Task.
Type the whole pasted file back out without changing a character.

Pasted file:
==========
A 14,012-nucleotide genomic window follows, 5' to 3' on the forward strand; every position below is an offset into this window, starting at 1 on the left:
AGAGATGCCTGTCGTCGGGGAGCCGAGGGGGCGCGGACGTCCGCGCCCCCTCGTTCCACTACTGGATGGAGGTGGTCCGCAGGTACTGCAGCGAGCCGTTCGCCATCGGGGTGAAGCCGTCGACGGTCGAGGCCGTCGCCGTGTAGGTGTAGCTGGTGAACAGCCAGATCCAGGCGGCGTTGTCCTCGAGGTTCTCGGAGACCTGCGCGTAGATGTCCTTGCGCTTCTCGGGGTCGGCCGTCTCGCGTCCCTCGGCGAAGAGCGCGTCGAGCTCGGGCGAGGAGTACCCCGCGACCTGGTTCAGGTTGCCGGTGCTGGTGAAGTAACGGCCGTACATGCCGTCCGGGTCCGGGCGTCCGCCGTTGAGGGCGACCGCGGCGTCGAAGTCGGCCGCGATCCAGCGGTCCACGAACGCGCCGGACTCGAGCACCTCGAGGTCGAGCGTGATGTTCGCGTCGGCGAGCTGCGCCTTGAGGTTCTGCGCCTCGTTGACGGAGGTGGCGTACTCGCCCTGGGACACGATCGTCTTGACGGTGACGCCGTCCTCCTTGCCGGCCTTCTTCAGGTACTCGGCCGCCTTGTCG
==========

A 14,012-nucleotide genomic window follows, 5' to 3' on the forward strand; every position below is an offset into this window, starting at 1 on the left:
AGAGATGCCTGTCGTCGGGGAGCCGAGGGGGCGCGGACGTCCGCGCCCCCTCGTTCCACTACTGGATGGAGGTGGTCCGCAGGTACTGCAGCGAGCCGTTCGCCATCGGGGTGAAGCCGTCGACGGTCGAGGCCGTCGCCGTGTAGGTGTAGCTGGTGAACAGCCAGATCCAGGCGGCGTTGTCCTCGAGGTTCTCGGAGACCTGCGCGTAGATGTCCTTGCGCTTCTCGGGGTCGGCCGTCTCGCGTCCCTCGGCGAAGAGCGCGTCGAGCTCGGGCGAGGAGTACCCCGCGACCTGGTTCAGGTTGCCGGTGCTGGTGAAGTAACGGCCGTACATGCCGTCCGGGTCCGGGCGTCCGCCGTTGAGGGCGACCGCGGCGTCGAAGTCGGCCGCGATCCAGCGGTCCACGAACGCGCCGGACTCGAGCACCTCGAGGTCGAGCGTGATGTTCGCGTCGGCGAGCTGCGCCTTGAGGTTCTGCGCCTCGTTGACGGAGGTGGCGTACTCGCCCTGGGACACGATCGTCTTGACGGTGACGCCGTCCTCCTTGCCGGCCTTCTTCAGGTACTCGGCCGCCTTGTCG